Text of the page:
*finally i put the lid on, turn the heat between low and medium and let the broth develop into a nourishing miracle for at least the next six hours.  i check on it occasionally and add more water if necessary.
*when it's done cooking, ill take it off the heat and let it cool to room temperature.  using a medium sized mesh strainer, i dip all the solids out of the broth.
*and now im left with delicious broth!

one turkey and three chickens later.....and this is just a portion of the broth i made this week!  i already used some up making quinoa, mushroom soup and lentil soup. yum!  

having broth on hand at all times, makes your cooking possibilities limitless.  once my broth is done cooking, i like to divide it into two cup portions and store it in ziplock bags, labeled with what type of broth it is and the month and year it was made.  if broth even lasted six months in my house, i suppose six months would be the longest i would feel comfortable keeping it in my freezer.  whenever i cook beans or grains, i can just pull a bag out of the freezer to use as the liquid in the recipe and its ready to add deep flavor and nutrition to our dinner.  when im feeling like a fancy upgrade to a meal, i know that i can always boil the broth down to a gourmet souce.  when im feeling a sickness coming on i help my body regain strength by sipping on warm broth.  and of course, on days when i go all out and make big pots of soup i always have broth to pull it all together with ease!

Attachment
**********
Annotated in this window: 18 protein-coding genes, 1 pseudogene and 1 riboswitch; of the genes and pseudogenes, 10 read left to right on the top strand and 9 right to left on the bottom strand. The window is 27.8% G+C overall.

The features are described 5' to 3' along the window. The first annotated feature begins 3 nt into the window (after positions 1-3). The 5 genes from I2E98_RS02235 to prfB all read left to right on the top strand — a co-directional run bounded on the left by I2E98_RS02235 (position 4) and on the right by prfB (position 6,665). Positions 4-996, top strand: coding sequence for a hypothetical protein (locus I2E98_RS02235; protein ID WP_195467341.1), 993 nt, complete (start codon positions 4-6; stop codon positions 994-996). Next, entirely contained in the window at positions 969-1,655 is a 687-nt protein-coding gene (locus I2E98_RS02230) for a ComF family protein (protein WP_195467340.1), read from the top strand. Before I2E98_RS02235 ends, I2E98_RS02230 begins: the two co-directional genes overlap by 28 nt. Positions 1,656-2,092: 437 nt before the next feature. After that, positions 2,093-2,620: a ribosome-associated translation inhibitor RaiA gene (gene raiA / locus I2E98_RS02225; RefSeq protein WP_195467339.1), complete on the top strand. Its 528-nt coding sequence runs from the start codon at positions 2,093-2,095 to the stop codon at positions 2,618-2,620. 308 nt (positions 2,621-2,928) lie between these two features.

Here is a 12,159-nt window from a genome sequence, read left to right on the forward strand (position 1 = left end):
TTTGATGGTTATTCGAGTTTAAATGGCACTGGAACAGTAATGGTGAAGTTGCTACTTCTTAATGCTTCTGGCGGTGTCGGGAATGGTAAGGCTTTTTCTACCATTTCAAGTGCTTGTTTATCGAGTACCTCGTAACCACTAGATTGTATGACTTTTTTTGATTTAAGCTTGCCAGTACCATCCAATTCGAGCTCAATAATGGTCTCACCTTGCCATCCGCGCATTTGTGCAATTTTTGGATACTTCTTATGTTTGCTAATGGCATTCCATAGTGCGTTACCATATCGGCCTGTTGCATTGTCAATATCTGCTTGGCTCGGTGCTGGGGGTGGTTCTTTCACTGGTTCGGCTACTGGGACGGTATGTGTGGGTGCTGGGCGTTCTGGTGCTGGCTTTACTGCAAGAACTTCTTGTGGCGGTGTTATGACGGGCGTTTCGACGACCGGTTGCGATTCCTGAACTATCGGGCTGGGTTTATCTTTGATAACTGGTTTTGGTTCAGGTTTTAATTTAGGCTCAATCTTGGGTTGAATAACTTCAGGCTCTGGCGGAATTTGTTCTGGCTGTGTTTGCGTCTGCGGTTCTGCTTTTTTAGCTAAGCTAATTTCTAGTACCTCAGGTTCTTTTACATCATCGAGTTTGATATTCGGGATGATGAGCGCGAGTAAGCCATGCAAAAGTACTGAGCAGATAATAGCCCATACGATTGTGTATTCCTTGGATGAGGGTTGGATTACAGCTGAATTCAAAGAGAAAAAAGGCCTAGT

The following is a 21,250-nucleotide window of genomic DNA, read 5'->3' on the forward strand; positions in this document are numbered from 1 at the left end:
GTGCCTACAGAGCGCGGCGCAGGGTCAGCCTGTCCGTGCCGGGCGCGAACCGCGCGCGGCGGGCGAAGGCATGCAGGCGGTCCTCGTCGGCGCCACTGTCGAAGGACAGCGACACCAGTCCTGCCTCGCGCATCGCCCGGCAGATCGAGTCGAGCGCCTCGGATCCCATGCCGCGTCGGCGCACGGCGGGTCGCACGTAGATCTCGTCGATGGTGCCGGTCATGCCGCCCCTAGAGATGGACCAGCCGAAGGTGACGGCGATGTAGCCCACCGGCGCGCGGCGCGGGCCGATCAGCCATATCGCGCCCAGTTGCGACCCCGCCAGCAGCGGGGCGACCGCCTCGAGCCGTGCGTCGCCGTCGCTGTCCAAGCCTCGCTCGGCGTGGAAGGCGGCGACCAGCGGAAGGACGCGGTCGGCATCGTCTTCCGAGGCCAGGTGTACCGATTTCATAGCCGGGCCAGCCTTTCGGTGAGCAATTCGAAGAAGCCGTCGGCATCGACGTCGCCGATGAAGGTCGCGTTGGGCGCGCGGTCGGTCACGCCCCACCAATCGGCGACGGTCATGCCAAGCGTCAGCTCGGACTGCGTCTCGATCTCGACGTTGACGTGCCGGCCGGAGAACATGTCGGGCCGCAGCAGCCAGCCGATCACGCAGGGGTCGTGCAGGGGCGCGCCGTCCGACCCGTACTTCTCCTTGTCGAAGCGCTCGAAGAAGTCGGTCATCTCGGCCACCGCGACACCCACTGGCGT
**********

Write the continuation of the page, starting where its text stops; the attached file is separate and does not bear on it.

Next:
now is the perfect time to start loading your freezer up with broths as there are still plenty of long and dreary winter days ahead of us.  get in the kitchen and experiment with meat and vegetables to find your winning combination!

not only is the week after christmas for broth making, but it's also the week for yummy raw chocolates! come back next week for this insanely delicious recipe!


  1. Great post! I had no idea about adding vinegar!

  2. Hmmm i have to make my lamb broth yet from Christmas. Awesome post honey. I miss you